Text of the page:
Song of the Trees
Puffin Books, 1975; reissue edition, 2003
Authored by Mildred D. Taylor
It’s the 1930s in rural Mississippi. The people are black and white, but the issues that surround them are not. You have three brothers– one older and two younger– and you remember a time when trees could sing. Your name is Cassie Logan, and you are 8 years old.
Song of the Trees is the first book in a series that detail the Logan Family saga. This 80-page short novel tracks the tough choices of the Logan family, as they make decisions about the things they own and care about, in the face of the Great Depression.
Dad is away working on the railroad, sending money home when he can. Mr. Anderson wants to cut down all the Logan family trees, and he pays good money for them, too. Even though the Logans need money, something tells Cassie that the living trees are worth something too…
Connections to Standards
A part of what makes this story so vivid and powerful is that readers clearly experience the events though the innocent eyes of Cassie herself. Teachers can use this book to support Common Core Anchor Standards for Reading, specifically Grade 6, Craft and Structure: Assess how point of view or purpose shapes the content and style of a text.
- Before reading the story: Ask students to imagine they need money to support their family, but the only valuable thing they own is a beautiful piece of land that has been a part of their family for generations. Would you sell the land to get more money today or save the land to support your family in the future? Remind students to use details from their personal experiences to support their choice. Answers can be recorded in a science notebook or journal.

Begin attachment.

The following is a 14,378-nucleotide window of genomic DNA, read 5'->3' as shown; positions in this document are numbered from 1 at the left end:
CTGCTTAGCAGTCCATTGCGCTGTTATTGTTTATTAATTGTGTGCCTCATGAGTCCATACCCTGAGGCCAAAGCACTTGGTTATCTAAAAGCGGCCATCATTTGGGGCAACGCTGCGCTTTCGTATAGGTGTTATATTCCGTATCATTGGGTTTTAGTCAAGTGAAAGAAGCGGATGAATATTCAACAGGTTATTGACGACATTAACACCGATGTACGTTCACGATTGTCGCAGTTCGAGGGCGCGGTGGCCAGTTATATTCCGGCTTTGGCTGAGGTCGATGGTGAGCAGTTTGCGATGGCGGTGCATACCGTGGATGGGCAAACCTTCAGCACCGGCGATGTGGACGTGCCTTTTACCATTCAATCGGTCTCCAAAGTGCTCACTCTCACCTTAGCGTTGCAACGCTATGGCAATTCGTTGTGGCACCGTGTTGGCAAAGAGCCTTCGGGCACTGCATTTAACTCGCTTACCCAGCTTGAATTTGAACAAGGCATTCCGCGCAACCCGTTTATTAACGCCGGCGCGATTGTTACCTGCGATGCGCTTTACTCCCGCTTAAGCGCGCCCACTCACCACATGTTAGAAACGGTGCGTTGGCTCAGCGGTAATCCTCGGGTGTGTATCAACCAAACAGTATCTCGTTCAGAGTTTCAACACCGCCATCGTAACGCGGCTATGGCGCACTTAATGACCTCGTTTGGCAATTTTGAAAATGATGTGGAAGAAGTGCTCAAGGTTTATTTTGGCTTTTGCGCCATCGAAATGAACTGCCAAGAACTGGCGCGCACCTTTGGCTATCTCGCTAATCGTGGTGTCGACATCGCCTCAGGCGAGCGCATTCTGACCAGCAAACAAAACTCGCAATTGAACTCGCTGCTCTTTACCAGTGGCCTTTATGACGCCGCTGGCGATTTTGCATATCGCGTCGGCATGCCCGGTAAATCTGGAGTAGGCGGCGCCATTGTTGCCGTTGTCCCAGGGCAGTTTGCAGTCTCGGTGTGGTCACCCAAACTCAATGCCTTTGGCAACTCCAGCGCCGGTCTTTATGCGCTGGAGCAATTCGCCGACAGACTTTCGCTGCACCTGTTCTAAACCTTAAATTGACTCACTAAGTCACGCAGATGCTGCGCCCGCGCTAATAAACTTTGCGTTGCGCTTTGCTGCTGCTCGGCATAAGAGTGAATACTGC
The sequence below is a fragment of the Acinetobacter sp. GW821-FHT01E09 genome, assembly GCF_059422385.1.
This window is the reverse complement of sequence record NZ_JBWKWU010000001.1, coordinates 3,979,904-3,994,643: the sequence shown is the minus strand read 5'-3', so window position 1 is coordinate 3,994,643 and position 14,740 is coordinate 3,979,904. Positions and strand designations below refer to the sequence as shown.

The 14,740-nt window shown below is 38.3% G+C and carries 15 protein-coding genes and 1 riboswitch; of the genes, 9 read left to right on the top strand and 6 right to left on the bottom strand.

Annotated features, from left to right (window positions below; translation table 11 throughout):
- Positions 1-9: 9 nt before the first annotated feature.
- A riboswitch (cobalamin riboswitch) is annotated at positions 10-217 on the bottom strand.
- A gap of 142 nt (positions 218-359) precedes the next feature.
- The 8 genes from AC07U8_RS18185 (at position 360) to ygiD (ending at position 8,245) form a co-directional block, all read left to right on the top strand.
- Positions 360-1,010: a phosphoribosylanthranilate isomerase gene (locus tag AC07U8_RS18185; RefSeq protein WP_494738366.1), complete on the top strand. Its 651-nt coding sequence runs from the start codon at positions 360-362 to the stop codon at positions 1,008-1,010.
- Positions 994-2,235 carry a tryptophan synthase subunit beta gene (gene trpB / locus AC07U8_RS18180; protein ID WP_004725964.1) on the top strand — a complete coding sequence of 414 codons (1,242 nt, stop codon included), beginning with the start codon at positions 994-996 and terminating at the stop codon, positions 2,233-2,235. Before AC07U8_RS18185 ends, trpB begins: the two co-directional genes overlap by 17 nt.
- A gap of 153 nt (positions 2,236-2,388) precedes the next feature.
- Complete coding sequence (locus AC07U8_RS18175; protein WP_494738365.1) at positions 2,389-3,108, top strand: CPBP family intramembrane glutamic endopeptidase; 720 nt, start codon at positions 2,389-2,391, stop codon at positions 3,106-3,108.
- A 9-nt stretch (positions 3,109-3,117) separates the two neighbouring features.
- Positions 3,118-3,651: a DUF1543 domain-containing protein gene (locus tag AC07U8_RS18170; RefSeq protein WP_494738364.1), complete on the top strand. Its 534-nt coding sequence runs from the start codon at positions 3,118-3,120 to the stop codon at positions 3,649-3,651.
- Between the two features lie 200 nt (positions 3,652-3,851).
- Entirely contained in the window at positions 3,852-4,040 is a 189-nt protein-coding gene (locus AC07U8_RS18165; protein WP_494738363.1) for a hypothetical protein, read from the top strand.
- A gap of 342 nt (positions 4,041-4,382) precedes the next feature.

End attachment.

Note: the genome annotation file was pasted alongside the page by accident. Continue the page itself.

- While reading the story: Cassie Logan finds comfort and safety in the forest. Challenge students to describe a place where they find safety and comfort today. How is this place alike and different from Cassie’s forest sanctuary? Answers can be discussed in a Think-Pair-Share or small discussion circles.
- After reading the story: Choose a single character for deeper analysis. Ask students to draft a character sketch by reviewing their character’s actions, words, and how other people in the story respond to their chosen character. Have students record these observations using a simple graphic organizer, and use these details to reveal insight into their character’s personality traits.
Song of the Trees is followed by: Roll of Thunder, Hear My Cry (1976), Let the Circle Be Unbroken (1981), The Road to Memphis (1990), and a prequel, The Land (2001).
Consider coupling this story with the following PLT activities:
# 32 – A Forest of Many Uses
# 33 – Forest Consequences
# 34 – Who Works in this Forest?
# 50 – 400-Acre Wood
# 54 – I’d Like To Visit a Place Where…
# 56 – We Can Work It Out
# 57 – Democracy in Action
# 69 – Forest for the Trees
# 74 – People, Places, Things
# 3 – Who Owns America’s Forests?
# 4 – Tough Choices
# 9 – Words to Live By
# 1 – Personal Places
# 2 – Community Character
# 7 – Far-Reaching Decisions